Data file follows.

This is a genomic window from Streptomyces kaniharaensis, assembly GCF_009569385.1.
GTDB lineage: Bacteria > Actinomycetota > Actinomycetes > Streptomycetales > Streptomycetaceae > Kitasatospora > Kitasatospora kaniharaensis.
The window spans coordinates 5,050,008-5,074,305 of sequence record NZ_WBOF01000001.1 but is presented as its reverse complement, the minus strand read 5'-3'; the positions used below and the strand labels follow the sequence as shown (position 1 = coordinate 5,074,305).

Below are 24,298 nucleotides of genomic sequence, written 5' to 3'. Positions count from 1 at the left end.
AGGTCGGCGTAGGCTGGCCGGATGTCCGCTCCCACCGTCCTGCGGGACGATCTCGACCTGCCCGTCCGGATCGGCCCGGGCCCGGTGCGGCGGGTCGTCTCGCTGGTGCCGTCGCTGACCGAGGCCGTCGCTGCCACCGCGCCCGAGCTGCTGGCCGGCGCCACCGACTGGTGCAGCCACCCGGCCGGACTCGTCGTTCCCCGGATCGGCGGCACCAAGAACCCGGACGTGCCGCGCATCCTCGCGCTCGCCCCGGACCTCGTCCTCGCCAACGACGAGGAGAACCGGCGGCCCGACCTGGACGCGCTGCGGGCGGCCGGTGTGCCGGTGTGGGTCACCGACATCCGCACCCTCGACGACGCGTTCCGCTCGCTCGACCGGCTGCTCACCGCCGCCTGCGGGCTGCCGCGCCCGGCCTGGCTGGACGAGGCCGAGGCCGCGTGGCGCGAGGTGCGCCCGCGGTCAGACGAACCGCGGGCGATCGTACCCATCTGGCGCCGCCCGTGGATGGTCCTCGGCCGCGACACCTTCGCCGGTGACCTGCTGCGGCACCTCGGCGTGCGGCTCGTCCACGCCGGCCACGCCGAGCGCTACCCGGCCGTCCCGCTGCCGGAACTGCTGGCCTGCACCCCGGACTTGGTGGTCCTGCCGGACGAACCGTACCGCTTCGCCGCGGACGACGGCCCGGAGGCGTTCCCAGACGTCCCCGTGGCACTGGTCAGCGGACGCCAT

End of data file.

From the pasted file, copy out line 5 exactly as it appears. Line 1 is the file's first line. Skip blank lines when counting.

AGGTCGGCGTAGGCTGGCCGGATGTCCGCTCCCACCGTCCTGCGGGACGATCTCGACCTGCCCGTCCGGATCGGCCCGGGCCCGGTGCGGCGGGTCGTCTCGCTGGTGCCGTCGCTGACCGAGGCCGTCGCTGCCACCGCGCCCGAGCTGCTGGCCGGCGCCACCGACTGGTGCAGCCACCCGGCCGGACTCGTCGTTCCCCGGATCGGCGGCACCAAGAACCCGGACGTGCCGCGCATCCTCGCGCTCGCCCCGGACCTCGTCCTCGCCAACGACGAGGAGAACCGGCGGCCCGACCTGGACGCGCTGCGGGCGGCCGGTGTGCCGGTGTGGGTCACCGACATCCGCACCCTCGACGACGCGTTCCGCTCGCTCGACCGGCTGCTCACCGCCGCCTGCGGGCTGCCGCGCCCGGCCTGGCTGGACGAGGCCGAGGCCGCGTGGCGCGAGGTGCGCCCGCGGTCAGACGAACCGCGGGCGATCGTACCCATCTGGCGCCGCCCGTGGATGGTCCTCGGCCGCGACACCTTCGCCGGTGACCTGCTGCGGCACCTCGGCGTGCGGCTCGTCCACGCCGGCCACGCCGAGCGCTACCCGGCCGTCCCGCTGCCGGAACTGCTGGCCTGCACCCCGGACTTGGTGGTCCTGCCGGACGAACCGTACCGCTTCGCCGCGGACGACGGCCCGGAGGCGTTCCCAGACGTCCCCGTGGCACTGGTCAGCGGACGCCAT